pictures. You knew I’d go there and try for
any ’gator big enough to trap alive and sell
to the carnival over to Holcomb! You knew
I’d get there at dusk and camp overnight.
You were waitin’.”
He remembered the accusing finger jab
bing at him from the bed sheets, and Bert
turning a stricken face to the sheriff. “Will
shot me because I was set against him marry
in’ Helen and takin’ her away ... him with
Vlio rra*V Kicr irlnoo Kto nknlfurmnlia nn<l
things! You ask me, his picture-takin’ is just
a cover-up for poachin’!” ...
A good boy, Bert. Pig-headed, but honest.
It was foolish to hate the sheriff for believing
him. Helen’s father believed, too. Helen her
self had backed away from the bed and stared
across it into Will’s eyes, tom between love
and doubt.
He’d told them in jail that her brother was
mistaken. “There was a big ’gator on that
island. I remembered a fellow in the carnival
advertised for one just last week. He wrestles
them, in a tank. I told Bert.”
Sheriff Downey, a dark, dour man, growled,
“What’s this about you poachin’?”
“I’m not a poacher. I take pictures.”
"For what?”
“You wouldn’t understand. I take pictures
in the swamp — of birds and swamp critters,
of the swamp itself. Some I sell.”
“First I heard of it,” Downey snorted.
“Helen knows. We’ve saved a little money.
We plan to be married and go away, so I can
study and work at it.. . I didn’t kill her
brother! We had arguments, but I never
killed him!”
“You were in the swamp last night?”
“Yes — alone — taking pictures.”
It was hopeless. Maybe breaking out of
jail was hopeless, too. And fleeing into the
swamp in a stolen boat. But nothing had been
more hopeless than sitting in jail with the
townspeople shaking their heads, saying,
“Look at him. Killed the brother of the girl
that loved him. Look at him!” . . .
On hands and knees he searched the ground
WMI Qay dutched the cartridge case, his exultation boiling
where the tent had been. If die killer was a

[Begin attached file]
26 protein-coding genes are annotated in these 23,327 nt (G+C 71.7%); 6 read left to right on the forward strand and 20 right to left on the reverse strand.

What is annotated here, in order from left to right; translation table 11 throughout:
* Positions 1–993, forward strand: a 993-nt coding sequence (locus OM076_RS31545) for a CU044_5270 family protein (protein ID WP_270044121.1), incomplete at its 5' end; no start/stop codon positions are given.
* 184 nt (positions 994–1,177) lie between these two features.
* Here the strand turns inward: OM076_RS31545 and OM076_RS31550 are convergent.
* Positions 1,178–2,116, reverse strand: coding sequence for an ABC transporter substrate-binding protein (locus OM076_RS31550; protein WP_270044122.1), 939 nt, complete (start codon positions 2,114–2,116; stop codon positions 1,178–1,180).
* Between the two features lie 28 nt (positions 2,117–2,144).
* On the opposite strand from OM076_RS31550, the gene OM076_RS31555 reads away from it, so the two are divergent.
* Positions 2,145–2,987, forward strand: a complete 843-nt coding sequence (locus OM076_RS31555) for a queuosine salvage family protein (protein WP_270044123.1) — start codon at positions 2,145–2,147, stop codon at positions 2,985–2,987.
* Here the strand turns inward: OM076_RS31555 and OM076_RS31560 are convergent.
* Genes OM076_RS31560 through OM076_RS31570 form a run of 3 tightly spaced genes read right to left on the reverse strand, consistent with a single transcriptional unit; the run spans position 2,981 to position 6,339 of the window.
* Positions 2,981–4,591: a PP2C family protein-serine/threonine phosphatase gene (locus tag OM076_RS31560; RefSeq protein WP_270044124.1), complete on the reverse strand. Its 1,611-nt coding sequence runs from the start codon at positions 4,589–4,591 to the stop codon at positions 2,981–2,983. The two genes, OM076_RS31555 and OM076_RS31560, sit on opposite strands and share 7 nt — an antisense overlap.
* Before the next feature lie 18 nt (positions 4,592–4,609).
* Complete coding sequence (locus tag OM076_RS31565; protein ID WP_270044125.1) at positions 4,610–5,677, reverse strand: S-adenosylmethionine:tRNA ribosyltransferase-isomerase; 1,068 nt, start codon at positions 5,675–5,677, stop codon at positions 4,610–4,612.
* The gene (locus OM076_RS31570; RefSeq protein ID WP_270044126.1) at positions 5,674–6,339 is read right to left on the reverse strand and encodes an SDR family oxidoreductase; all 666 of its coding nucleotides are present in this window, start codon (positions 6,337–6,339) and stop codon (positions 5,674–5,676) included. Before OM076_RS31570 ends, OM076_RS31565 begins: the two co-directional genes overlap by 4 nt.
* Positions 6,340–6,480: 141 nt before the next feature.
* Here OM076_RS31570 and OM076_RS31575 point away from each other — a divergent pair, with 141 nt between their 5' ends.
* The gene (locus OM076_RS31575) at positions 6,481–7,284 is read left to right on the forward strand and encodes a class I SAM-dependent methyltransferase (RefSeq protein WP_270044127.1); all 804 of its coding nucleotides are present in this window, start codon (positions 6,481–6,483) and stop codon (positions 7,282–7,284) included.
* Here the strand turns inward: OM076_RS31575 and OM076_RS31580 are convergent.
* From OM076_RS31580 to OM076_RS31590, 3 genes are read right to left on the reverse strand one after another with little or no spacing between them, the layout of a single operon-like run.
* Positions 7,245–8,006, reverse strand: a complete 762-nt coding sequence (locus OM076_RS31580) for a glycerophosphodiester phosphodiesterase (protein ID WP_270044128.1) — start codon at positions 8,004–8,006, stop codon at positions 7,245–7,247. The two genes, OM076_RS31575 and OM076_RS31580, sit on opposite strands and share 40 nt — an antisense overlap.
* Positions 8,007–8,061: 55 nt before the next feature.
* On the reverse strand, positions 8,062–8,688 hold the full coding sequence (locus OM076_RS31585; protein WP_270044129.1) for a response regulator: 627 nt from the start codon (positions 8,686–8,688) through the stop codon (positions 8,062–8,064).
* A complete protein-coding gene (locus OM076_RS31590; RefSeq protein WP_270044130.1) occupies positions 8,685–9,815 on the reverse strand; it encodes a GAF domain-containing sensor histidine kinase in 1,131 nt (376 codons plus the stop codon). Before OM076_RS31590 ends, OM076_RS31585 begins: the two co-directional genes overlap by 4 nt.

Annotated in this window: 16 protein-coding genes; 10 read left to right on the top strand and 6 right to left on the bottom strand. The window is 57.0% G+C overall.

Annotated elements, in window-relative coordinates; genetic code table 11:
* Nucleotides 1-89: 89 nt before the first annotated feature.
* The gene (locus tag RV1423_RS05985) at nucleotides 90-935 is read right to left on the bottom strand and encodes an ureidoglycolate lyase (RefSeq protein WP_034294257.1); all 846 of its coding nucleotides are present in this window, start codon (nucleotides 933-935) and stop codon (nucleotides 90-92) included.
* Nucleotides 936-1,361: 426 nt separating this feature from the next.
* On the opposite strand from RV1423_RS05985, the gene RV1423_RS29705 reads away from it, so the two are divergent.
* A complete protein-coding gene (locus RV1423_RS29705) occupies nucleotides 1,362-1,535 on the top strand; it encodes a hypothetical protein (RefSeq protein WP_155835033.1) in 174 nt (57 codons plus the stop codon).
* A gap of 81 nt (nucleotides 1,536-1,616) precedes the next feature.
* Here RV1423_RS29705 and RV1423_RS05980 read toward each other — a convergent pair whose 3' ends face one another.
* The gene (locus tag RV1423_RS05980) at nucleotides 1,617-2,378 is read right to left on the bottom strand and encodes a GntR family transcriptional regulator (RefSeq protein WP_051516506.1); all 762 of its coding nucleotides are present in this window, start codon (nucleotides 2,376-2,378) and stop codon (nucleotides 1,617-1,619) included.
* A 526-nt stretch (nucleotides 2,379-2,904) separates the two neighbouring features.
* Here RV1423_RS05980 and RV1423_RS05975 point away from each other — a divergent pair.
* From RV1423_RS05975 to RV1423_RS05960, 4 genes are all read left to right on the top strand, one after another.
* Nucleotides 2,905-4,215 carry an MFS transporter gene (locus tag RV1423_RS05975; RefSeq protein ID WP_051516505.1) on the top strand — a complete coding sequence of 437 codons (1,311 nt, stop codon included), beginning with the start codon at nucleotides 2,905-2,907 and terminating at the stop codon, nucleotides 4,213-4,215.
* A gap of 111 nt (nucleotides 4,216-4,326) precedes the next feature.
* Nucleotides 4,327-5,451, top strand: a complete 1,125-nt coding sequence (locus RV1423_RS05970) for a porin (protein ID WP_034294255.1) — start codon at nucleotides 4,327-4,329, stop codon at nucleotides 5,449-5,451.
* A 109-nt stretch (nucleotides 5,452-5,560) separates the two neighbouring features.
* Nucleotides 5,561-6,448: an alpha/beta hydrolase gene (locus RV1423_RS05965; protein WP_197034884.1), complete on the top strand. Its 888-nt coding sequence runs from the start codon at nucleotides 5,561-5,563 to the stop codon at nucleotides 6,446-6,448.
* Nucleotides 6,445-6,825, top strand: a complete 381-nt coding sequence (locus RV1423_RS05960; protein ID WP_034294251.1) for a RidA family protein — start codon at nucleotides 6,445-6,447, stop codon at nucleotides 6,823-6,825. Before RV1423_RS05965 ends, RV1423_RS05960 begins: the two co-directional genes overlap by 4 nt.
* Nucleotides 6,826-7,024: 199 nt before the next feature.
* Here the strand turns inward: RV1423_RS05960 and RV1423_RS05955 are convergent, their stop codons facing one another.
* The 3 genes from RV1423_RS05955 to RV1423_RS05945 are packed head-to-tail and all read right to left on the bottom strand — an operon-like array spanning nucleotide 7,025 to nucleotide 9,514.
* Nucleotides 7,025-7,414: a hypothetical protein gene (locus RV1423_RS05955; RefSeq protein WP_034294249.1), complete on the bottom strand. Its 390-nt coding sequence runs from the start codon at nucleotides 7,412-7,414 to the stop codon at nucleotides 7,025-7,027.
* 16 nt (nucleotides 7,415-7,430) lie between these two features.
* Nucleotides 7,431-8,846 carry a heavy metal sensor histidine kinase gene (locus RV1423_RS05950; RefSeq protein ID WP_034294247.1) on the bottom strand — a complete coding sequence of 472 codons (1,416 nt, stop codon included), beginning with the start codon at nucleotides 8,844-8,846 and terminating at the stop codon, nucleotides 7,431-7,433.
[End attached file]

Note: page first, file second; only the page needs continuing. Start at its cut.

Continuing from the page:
poacher who’d been caught here by surprise,
he could name the man. Tom Gran nan
prowled this part of the swamp often. Gran
nan had snared egrets since he was old enough
to pole a boat. Surprised here with a catch
of birds, he’d shoot quick enough.
And maybe there was another reason. Tom
Gran nan had been saying around town lately
that Helen was too good for a fool who shot
birds with a camera. Helen was his kind of
girl. Maybe he’d mistaken her brother for
Will Clay.
“Got it!” He reared back on his knees,
clutching the cartridge case, his exultation
boiling up to a kind of madness. A .300 Sav
age. That gun of Grannan’s, that Model 20,
fired a .300 Savage! And they can’t Name it on
me, he thought wildly. The only gun I own is
that old thirty-thirty.
He hurried to the boat. Now if they’d only
listen! But he could make them listen! He’d
go to Helen’s house. Her father would go to
the sheriff with him.
He pushed the boat clear of the cypress
roots and stepped into it, reaching for the
pole. That was when he saw the other boat,
twenty feet away, and the rifle aimed at his
head. “Get back on that island, Clay,” Tom
Gran nan said.
He might have run for it across the island,
plunged into the water and tried to swim.
But Gran nan in the boat could have over
taken him. He backed up, hating the fear
that made him tremble. A moment later
Grannan stood before him, aiming the Model
20 at his chest.
“I’ll take that empty you picked up. It
was real good of you to locate it for me.”
Will fumbled the cartridge case from his
pocket. His last hope. His last chance of coo
.vincing Helen — and the sheriff — he was
Continued on page 16